For any set A within the universal set U, the complement of A, written A',is the set of all elements of U that are not elements of A. That is

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A

U

Subsets of a SetSet A is a subset of set B if every element of A is also an element of B. In symbols this is written

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Example: Subsets

Fill in the blank with to make a true statement.

a) {a, b, c} ___ { a, c, d}

b) {1, 2, 3, 4} ___ {1, 2, 3, 4}

Solution

a) {a, b, c} ___ { a, c, d}

b) {1, 2, 3, 4} ___ {1, 2, 3, 4}

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Set Equality (Alternative Definition)

Suppose that A and B are sets. Then A = B if

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Proper Subset of a Set

Set A is a proper subset of set B if

In symbols, this is written

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Example: Proper Subsets

Decide whether or both could be placed in each blank to make a true statement.

a) {a, b, c} ___ { a ,b, c, d}

b) {1, 2, 3, 4} ___ {1, 2, 3, 4}

Solution

a) both

b)

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Counting Subsets

One method of counting subsets involves using a tree diagram. The figure below shows the use of a tree diagram to find the subsets of {a, b}.

Yes

No

{a, b}

{a}

{b}

Yes

No

Yes

No

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Number of Subsets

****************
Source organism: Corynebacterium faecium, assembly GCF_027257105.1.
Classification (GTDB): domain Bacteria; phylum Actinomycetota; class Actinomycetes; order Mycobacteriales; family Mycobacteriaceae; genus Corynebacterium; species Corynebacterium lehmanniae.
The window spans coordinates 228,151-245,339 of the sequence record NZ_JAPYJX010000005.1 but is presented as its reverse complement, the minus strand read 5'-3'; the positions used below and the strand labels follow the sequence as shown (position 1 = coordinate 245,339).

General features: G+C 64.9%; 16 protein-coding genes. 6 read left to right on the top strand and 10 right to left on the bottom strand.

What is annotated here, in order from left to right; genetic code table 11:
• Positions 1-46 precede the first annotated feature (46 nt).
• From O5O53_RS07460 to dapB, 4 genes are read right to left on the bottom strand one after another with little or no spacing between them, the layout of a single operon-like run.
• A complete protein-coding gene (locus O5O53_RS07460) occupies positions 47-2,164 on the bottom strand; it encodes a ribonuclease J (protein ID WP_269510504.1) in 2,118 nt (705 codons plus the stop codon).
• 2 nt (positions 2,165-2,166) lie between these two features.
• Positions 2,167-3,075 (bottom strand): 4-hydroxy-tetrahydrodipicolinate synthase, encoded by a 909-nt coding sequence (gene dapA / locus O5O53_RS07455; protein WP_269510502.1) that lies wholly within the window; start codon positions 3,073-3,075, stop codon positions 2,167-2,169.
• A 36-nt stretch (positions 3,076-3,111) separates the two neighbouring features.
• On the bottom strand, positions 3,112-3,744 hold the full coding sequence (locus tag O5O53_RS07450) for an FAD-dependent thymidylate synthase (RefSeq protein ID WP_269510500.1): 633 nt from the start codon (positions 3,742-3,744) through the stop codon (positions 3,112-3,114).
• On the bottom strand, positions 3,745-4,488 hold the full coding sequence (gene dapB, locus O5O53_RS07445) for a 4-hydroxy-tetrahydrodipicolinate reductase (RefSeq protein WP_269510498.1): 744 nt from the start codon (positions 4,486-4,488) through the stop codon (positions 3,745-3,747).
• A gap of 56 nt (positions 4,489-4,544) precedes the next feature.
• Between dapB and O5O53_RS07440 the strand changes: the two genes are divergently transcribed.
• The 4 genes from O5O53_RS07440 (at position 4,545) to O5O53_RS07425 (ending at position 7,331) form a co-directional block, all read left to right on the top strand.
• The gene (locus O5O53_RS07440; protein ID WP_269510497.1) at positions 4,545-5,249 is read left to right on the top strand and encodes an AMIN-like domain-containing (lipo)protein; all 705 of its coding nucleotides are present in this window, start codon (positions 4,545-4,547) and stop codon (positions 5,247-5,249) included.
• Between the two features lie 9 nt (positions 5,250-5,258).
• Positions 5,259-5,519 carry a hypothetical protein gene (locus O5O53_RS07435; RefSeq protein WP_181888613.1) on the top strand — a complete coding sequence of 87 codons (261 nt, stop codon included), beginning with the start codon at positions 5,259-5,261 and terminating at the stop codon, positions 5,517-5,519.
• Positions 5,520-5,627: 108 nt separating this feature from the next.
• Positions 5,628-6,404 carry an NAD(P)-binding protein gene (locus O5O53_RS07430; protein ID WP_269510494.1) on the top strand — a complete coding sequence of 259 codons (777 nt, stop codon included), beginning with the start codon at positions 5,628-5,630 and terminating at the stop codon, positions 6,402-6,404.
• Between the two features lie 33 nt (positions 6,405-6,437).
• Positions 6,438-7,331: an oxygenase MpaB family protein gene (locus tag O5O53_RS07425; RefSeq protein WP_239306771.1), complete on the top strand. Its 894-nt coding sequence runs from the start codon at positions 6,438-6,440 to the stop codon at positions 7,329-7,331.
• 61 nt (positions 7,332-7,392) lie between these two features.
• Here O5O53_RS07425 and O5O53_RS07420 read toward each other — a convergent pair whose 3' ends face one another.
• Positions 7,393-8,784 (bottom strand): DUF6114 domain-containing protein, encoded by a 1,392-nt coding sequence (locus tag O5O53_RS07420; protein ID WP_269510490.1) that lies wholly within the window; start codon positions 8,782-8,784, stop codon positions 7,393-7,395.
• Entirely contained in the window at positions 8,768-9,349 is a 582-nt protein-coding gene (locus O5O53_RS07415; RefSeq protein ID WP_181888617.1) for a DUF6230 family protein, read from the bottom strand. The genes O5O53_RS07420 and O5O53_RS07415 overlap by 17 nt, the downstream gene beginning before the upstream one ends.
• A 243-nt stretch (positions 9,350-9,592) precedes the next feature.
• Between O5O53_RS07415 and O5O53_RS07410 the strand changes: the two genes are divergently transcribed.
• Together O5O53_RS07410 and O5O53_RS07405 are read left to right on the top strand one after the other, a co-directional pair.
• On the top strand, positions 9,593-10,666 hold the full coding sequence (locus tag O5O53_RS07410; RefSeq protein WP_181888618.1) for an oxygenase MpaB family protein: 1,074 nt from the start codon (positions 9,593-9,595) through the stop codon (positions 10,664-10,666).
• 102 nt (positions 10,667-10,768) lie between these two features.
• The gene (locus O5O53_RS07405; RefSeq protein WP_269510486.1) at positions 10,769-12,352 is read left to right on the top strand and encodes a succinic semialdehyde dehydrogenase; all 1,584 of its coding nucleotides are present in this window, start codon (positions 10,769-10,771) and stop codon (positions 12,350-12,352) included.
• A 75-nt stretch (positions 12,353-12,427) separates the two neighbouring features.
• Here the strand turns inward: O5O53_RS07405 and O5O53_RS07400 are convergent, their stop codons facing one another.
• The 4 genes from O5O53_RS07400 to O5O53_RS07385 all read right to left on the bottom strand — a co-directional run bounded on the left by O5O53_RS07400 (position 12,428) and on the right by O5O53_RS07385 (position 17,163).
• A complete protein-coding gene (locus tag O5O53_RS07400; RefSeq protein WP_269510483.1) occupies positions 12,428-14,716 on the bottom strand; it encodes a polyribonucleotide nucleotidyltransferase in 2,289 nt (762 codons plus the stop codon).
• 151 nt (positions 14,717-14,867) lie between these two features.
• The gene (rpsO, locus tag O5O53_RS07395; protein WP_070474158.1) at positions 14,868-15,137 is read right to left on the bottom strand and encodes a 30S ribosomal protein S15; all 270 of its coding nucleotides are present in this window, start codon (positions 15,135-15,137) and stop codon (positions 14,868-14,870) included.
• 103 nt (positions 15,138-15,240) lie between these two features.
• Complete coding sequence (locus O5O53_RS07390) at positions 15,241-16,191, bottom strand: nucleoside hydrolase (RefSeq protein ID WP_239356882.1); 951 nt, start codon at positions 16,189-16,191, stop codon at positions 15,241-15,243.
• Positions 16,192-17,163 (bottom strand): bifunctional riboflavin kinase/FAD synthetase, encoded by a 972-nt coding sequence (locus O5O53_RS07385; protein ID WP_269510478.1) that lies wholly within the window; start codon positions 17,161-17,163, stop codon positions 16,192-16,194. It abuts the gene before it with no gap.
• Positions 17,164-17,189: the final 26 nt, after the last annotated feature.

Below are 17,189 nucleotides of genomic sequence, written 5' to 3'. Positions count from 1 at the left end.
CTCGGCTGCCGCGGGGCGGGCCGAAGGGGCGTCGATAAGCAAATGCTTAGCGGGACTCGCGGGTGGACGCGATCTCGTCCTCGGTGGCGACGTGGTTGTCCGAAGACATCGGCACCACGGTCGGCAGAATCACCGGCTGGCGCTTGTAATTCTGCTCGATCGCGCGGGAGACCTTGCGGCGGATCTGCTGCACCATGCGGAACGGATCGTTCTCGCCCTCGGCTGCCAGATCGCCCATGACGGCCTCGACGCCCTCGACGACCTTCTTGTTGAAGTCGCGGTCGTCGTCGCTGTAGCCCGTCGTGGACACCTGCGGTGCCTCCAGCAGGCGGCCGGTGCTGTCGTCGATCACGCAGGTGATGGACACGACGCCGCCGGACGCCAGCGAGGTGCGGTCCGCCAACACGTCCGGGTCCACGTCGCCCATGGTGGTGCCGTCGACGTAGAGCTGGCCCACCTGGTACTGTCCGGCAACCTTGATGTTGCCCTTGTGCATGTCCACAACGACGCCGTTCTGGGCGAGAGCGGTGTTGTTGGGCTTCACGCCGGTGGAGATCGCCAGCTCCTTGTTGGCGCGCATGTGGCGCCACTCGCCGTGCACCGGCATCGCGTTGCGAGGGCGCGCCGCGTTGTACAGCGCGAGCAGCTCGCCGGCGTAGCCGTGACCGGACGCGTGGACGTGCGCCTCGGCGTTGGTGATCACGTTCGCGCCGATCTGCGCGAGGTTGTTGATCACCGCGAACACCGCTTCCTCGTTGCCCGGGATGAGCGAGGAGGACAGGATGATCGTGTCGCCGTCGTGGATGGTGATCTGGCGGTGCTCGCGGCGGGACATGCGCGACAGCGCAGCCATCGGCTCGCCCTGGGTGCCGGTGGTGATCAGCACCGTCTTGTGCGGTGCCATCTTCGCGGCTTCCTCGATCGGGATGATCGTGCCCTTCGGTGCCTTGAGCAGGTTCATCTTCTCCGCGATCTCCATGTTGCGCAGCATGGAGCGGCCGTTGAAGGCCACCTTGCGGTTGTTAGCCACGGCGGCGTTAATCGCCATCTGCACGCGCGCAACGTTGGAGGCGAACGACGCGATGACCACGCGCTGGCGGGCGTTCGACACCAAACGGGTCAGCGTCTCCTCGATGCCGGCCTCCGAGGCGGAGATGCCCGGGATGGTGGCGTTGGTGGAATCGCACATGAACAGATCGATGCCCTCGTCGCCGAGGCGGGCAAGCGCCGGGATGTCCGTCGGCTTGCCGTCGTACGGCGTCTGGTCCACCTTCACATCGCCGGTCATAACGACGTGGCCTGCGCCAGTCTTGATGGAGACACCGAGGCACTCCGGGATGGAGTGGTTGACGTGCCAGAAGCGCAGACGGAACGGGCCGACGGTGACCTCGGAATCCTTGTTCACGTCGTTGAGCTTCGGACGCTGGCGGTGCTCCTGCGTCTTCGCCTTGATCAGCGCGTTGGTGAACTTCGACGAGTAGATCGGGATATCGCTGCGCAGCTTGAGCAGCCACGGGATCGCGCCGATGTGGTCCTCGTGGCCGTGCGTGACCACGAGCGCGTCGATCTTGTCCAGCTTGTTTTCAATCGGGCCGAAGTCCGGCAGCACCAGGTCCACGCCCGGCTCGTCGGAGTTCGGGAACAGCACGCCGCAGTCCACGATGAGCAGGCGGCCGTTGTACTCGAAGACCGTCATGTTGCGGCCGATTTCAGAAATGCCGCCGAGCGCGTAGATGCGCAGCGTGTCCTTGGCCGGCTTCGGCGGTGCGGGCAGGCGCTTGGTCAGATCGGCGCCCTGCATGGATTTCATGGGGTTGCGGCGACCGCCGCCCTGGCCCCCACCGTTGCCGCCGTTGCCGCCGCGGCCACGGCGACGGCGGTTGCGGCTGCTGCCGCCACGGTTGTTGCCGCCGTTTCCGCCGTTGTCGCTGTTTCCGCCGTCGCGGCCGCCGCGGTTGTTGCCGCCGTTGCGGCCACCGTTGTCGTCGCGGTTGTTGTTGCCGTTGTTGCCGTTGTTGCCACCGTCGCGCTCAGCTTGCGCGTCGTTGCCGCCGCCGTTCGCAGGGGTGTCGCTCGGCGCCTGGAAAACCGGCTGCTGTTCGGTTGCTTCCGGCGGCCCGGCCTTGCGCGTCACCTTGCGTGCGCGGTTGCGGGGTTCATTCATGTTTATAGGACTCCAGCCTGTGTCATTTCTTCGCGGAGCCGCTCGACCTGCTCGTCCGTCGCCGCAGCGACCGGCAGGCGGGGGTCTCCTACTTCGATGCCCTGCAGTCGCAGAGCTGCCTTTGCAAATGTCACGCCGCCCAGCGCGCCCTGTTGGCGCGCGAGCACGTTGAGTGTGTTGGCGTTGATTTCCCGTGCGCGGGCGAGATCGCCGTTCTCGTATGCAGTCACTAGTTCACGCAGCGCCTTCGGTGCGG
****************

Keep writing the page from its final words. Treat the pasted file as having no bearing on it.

The number of subsets of a set with n elements is 2n.

The number of proper subsets of a set with n elements is 2n – 1.

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Example: Number of Subsets

Find the number of subsets and the number of proper subsets of the set {m, a, t, h, y}.

Solution

Since there are 5 elements, the number of subsets is 25 = 32.

The number of proper subsets is 32 – 1 = 31.

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Chapter 2: The Basic Concepts of Set Theory

- 2.1 Symbols and Terminology
- 2.2 Venn Diagrams and Subsets
- 2.3 Set Operations and Cartesian Products
- 2.4 Surveys and Cardinal Numbers

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Set Operations and Cartesian Products

- Intersection of Sets
- Union of Sets
- Difference of Sets
- Ordered Pairs
- Cartesian Product of Sets
- Venn Diagrams
- De Morgan’s Laws

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Intersection of Sets